Padraig Harrington and caddie Ronan Flood on the 18th at Atlanta Atheltic Club during the third round of the US PGA Championship. Picture by Fran Caffrey/www.golffile.iePadraig Harrington turns 40 at the end of the month and arrives at that milestone wondering where is career is going. Asked if he stood at a crossroads with feelings of excitement or trepidation, he said: “Both.”

It’s no wonder.

Without a regular coach since he split with Bob Torrance, though consulting with Pete Cowen, he says he hasn’t looked at the world rankings for a long time and is unaware of his position. 

Those close to him know that he’s 69th and set to fall further next week. Which is why his immediate future includes a trip to Greensboro in North Carolina for the final event of the regular PGA Tour season.

It’s a trip he’d prefer not to make. He’d hoped to earn enough FedEx Cup points at Atlanta Athletic Club this week to allow him to take a family holiday in the Bahamas, safe in the knowledge that the players that go in the Wyndham Championship cannot knock him out of the top 125 who qualify for The Barclays, which is the first of the four FedEx Cup play-off events.

As things stand entering Sunday’s final round of the US PGA, Harrington is tied for 64th on seven over and if he does not improve that position, he will remain at 130th in the points standings.

Only a top 20 finish could give Harrington enough points to pull out of Greensboro and head off on holiday with his family with his mind at ease.

But that looks unlikely now following the frustrating, five over par 75 he shot in Saturday’s third round.

After breaking 70 in a major for the first time in two years with a brave 69 on Friday, Harrington was hoping to make a move into contention. A 65 would have left him four off the lead but 75 was not what the doctor ordered.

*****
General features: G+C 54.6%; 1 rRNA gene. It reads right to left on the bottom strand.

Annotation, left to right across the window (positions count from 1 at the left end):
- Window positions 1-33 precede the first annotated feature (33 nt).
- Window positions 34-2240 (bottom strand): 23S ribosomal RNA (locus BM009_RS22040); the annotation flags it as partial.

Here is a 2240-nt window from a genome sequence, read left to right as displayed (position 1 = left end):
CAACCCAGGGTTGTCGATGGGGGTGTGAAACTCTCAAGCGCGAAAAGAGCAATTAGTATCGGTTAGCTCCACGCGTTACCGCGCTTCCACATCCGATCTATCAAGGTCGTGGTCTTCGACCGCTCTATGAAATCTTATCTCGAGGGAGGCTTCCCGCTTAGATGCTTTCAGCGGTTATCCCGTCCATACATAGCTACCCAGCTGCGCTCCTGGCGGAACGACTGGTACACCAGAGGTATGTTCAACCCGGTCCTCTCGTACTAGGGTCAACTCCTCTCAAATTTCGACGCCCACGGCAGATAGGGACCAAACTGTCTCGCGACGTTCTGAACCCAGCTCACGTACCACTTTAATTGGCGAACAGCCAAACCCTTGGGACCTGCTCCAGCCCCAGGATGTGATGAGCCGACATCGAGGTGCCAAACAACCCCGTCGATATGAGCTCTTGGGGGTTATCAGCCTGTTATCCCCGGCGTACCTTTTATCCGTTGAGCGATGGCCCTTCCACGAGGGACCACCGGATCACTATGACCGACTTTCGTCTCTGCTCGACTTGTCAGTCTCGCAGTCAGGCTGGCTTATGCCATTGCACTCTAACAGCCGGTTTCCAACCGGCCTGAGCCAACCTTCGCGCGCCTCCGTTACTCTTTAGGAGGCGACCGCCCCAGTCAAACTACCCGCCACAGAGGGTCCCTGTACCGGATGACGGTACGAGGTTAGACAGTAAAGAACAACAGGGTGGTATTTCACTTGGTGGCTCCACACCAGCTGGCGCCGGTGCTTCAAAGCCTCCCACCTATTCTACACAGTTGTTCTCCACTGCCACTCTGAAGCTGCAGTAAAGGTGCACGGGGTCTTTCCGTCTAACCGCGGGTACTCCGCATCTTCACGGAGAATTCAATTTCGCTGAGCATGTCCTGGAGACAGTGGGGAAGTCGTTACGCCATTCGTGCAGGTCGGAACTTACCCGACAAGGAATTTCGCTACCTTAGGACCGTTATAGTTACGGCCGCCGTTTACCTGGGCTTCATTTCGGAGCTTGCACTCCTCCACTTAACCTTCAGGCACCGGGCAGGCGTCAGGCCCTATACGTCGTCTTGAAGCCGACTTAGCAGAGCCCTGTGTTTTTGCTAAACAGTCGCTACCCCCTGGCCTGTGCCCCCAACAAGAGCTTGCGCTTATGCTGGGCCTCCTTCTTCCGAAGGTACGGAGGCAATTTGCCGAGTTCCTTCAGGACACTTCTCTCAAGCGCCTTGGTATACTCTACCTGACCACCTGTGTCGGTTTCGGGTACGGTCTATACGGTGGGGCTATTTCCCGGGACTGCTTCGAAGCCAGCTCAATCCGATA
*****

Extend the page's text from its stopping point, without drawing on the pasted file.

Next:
Struggling to hit fairways early on, he bogeyed the second after driving into trees, dropped another shot at the third after going from fairway to greenside sand and then dropped another shot at the sixth where he again missed the fairway and failed to get up and down from another greenside trap.

Frustrated by his lack of accuracy with his wedges, he bogeyed the seventh in un-Harrington like fashion by three putting from less than 12 feet  before dropping his fifth shot of the day at the ninth when his approach from the left rough came back off the front of the green to the apron, from where he pitched six feet above the hole and missed coming back.

The back nine was far better - a birdie at the reachable 12th followed by a bogey at the tough par-three 15th.

But the truth is that Harrington needs a spark in his game and right now he’s not playing with enough confidence, or putting well enough, to sustain a score and haul his game back from the abyss.

He said: “Obviously I didn’t get the start I wanted.  I was obviously pushing hard early on and I just didn’t do the things and then you know I think I dropped a couple of shots hitting pitching wedges just before the turn, so I certainly left three or four shots out at the end through frustration, and played nicely on the back nine but didn’t hole the putts, but that’s for another day.”